Writing as a pleasure (gasp) for both the child and their family. My son burrows into his writing and can hang out and write for 30–40 minutes. Writing, for him, is a way for him to have some semblance of an escape while we are cooped up, with even the closest park closing today. “Sometimes get to write something a little fake, like fiction…” my kid says. “You can make up a lot of things that can’t happen in real life, but usually it’s impossible. Like pigs flying in the air, or dummies talking.”
Here’s a cherry on top of the delight of writing with Google Docs: they are accessible on any device in the house. If siblings are fighting over limited resources, no need to save, email, or transfer files: just get to writing, kid.
No more need to spell things out for the small humans (again and again). Young children often have trouble with dictionaries. Macs, iPads, and iPhones come with Siri. Call her your child’s dictionary — and your new BFF. You can ask her, “How do you spell ‘to’?” She will suggest four possibilities (“to,” “too,” “two,” and, for reasons unknown, “tout”), and, after you choose one, will pronounce it, spell it out for you, and define it. My son will then type it and learn muscle memory. Similarly, an Android device includes a Google search bar on the home screen and a mic button. Just press it and it’ll tell you how to spell a word.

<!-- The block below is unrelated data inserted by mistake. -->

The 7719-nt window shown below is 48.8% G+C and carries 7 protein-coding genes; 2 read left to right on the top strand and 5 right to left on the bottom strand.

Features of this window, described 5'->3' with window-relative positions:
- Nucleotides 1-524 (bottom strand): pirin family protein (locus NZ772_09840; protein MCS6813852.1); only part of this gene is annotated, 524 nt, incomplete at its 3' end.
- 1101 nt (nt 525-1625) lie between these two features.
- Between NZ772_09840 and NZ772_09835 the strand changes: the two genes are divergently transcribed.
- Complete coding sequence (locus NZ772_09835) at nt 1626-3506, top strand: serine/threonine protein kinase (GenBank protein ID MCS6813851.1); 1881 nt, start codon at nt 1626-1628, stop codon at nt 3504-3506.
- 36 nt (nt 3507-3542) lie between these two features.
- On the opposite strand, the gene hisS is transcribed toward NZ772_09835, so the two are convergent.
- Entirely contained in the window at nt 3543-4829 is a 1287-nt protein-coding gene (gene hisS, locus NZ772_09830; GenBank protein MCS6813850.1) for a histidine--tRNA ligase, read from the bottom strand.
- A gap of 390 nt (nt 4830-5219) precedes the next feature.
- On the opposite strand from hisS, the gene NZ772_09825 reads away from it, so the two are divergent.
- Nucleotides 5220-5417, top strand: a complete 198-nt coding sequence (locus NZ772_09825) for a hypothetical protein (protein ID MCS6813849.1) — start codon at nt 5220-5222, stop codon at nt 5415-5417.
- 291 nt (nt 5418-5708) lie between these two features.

Google Docs will also underline words for you, and then if you click on a word, it will suggest a possibility. Together, these features have saved me from endless questions, often about the same word. I’ve also noticed a sizable uptick in my son’s spelling. Connection hands! …as they say in kindergarten.